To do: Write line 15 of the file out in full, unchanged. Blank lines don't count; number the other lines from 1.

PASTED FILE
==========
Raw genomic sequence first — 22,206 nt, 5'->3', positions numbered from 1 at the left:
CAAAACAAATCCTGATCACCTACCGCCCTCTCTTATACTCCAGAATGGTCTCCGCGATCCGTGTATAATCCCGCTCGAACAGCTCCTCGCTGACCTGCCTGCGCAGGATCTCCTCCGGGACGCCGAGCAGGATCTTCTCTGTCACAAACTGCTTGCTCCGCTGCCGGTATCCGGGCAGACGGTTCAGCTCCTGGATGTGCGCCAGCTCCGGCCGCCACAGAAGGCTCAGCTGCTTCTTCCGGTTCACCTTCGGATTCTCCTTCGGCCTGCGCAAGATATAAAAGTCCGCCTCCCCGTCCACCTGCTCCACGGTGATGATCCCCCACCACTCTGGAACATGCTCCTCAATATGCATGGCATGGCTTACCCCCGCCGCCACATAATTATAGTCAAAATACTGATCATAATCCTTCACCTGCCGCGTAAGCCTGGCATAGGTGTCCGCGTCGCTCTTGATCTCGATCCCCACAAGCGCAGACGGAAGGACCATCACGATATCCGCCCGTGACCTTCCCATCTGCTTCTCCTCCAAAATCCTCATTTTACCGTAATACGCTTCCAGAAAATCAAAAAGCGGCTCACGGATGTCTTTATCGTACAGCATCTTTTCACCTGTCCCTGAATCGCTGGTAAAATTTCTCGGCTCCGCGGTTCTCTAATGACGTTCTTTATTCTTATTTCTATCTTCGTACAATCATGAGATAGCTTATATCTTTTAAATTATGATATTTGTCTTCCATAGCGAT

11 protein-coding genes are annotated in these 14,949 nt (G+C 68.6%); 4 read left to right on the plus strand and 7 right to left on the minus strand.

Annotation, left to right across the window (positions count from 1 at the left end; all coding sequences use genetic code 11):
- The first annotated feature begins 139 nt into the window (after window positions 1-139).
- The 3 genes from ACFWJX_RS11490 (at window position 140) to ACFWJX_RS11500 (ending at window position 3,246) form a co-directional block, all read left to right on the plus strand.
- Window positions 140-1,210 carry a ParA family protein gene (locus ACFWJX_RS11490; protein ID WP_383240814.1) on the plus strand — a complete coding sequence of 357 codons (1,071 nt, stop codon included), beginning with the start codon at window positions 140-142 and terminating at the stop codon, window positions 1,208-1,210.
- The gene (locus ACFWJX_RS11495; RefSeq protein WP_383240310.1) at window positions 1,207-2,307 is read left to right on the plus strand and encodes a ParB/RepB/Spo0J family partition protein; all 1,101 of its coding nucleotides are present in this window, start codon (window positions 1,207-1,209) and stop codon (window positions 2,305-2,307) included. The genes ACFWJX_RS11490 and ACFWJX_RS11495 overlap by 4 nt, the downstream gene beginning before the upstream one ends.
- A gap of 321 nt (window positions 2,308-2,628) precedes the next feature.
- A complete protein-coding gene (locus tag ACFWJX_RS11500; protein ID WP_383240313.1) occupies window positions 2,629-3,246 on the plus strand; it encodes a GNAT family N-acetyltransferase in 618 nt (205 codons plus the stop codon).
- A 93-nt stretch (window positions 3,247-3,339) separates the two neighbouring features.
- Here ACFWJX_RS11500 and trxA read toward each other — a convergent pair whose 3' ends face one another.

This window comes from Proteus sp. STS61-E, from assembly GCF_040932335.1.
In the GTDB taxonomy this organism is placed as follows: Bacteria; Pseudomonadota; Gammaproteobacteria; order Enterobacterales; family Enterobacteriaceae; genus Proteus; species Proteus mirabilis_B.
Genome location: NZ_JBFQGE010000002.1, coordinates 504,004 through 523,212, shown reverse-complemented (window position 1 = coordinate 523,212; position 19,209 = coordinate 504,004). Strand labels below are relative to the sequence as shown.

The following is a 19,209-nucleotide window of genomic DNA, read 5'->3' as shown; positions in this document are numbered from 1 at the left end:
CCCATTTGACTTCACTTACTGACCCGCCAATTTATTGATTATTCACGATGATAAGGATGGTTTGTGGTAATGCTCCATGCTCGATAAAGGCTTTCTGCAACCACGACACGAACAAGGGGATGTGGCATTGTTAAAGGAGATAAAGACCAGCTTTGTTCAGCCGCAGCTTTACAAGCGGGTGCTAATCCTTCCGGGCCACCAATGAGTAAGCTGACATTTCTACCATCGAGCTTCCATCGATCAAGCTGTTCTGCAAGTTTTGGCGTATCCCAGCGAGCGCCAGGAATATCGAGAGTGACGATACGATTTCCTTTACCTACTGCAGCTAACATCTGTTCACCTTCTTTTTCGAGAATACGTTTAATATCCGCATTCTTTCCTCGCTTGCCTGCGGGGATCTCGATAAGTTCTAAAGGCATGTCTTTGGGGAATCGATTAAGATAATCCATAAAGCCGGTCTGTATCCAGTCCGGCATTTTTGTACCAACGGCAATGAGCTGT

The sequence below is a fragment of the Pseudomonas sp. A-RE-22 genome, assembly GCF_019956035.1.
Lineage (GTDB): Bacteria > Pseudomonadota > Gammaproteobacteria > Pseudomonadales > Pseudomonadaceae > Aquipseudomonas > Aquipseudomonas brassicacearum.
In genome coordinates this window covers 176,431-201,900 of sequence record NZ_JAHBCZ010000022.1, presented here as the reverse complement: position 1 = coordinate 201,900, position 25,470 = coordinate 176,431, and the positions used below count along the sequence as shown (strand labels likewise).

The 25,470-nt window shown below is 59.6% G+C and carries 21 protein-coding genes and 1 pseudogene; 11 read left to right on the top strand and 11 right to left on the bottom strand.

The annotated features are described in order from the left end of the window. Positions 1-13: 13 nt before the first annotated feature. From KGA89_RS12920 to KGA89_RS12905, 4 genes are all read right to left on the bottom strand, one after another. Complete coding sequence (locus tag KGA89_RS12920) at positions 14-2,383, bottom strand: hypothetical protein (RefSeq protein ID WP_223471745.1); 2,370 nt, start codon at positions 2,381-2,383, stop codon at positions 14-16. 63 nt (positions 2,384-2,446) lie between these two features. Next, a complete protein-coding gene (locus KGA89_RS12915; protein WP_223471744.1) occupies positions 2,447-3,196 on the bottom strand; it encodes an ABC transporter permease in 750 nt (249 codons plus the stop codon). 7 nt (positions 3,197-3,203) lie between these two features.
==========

Genome location: NZ_JBFQGE010000002.1, coordinates 504,004 through 523,212, shown reverse-complemented (window position 1 = coordinate 523,212; position 19,209 = coordinate 504,004). Strand labels below are relative to the sequence as shown.